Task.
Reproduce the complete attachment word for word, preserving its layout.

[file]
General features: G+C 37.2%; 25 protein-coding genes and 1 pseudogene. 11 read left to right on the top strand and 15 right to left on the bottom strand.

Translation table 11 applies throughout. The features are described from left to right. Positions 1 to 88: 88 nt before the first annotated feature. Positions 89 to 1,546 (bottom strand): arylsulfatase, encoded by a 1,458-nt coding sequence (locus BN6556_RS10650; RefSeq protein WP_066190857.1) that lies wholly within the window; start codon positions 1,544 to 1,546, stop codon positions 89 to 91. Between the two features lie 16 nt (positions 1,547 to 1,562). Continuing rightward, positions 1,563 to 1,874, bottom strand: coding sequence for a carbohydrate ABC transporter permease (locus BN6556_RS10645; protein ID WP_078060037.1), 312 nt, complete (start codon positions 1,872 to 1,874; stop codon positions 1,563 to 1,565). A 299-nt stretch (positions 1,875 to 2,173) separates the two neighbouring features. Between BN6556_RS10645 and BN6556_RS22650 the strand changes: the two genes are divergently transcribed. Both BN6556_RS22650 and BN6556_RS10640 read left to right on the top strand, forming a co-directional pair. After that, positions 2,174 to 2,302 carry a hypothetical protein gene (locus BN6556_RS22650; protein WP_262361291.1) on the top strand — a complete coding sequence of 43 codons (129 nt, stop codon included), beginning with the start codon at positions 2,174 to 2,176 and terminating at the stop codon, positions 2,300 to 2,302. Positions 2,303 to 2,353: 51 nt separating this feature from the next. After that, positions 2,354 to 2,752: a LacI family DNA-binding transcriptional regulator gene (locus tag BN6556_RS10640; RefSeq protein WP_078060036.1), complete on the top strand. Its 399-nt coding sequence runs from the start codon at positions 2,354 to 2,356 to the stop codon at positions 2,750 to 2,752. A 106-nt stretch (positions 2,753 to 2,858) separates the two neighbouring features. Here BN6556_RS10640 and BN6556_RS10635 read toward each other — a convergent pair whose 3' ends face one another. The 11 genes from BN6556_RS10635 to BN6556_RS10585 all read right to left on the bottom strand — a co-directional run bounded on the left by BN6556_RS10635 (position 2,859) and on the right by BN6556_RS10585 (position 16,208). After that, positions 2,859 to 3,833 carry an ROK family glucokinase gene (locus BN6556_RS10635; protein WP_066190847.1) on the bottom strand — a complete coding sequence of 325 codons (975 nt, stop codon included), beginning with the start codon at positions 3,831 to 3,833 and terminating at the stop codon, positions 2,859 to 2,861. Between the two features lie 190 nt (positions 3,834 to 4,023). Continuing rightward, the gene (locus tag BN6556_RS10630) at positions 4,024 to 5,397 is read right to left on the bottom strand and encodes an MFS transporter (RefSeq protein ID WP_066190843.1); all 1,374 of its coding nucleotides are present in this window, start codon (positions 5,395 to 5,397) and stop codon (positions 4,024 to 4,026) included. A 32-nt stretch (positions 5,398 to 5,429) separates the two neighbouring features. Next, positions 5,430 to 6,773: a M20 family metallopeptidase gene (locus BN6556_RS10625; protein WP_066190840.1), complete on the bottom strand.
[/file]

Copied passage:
General features: G+C 37.2%; 25 protein-coding genes and 1 pseudogene. 11 read left to right on the top strand and 15 right to left on the bottom strand.

Translation table 11 applies throughout. The features are described from left to right. Positions 1 to 88: 88 nt before the first annotated feature. Positions 89 to 1,546 (bottom strand): arylsulfatase, encoded by a 1,458-nt coding sequence (locus BN6556_RS10650; RefSeq protein WP_066190857.1) that lies wholly within the window; start codon positions 1,544 to 1,546, stop codon positions 89 to 91. Between the two features lie 16 nt (positions 1,547 to 1,562). Continuing rightward, positions 1,563 to 1,874, bottom strand: coding sequence for a carbohydrate ABC transporter permease (locus BN6556_RS10645; protein ID WP_078060037.1), 312 nt, complete (start codon positions 1,872 to 1,874; stop codon positions 1,563 to 1,565). A 299-nt stretch (positions 1,875 to 2,173) separates the two neighbouring features. Between BN6556_RS10645 and BN6556_RS22650 the strand changes: the two genes are divergently transcribed. Both BN6556_RS22650 and BN6556_RS10640 read left to right on the top strand, forming a co-directional pair. After that, positions 2,174 to 2,302 carry a hypothetical protein gene (locus BN6556_RS22650; protein WP_262361291.1) on the top strand — a complete coding sequence of 43 codons (129 nt, stop codon included), beginning with the start codon at positions 2,174 to 2,176 and terminating at the stop codon, positions 2,300 to 2,302. Positions 2,303 to 2,353: 51 nt separating this feature from the next. After that, positions 2,354 to 2,752: a LacI family DNA-binding transcriptional regulator gene (locus tag BN6556_RS10640; RefSeq protein WP_078060036.1), complete on the top strand. Its 399-nt coding sequence runs from the start codon at positions 2,354 to 2,356 to the stop codon at positions 2,750 to 2,752. A 106-nt stretch (positions 2,753 to 2,858) separates the two neighbouring features. Here BN6556_RS10640 and BN6556_RS10635 read toward each other — a convergent pair whose 3' ends face one another. The 11 genes from BN6556_RS10635 to BN6556_RS10585 all read right to left on the bottom strand — a co-directional run bounded on the left by BN6556_RS10635 (position 2,859) and on the right by BN6556_RS10585 (position 16,208). After that, positions 2,859 to 3,833 carry an ROK family glucokinase gene (locus BN6556_RS10635; protein WP_066190847.1) on the bottom strand — a complete coding sequence of 325 codons (975 nt, stop codon included), beginning with the start codon at positions 3,831 to 3,833 and terminating at the stop codon, positions 2,859 to 2,861. Between the two features lie 190 nt (positions 3,834 to 4,023). Continuing rightward, the gene (locus tag BN6556_RS10630) at positions 4,024 to 5,397 is read right to left on the bottom strand and encodes an MFS transporter (RefSeq protein ID WP_066190843.1); all 1,374 of its coding nucleotides are present in this window, start codon (positions 5,395 to 5,397) and stop codon (positions 4,024 to 4,026) included. A 32-nt stretch (positions 5,398 to 5,429) separates the two neighbouring features. Next, positions 5,430 to 6,773: a M20 family metallopeptidase gene (locus BN6556_RS10625; protein WP_066190840.1), complete on the bottom strand.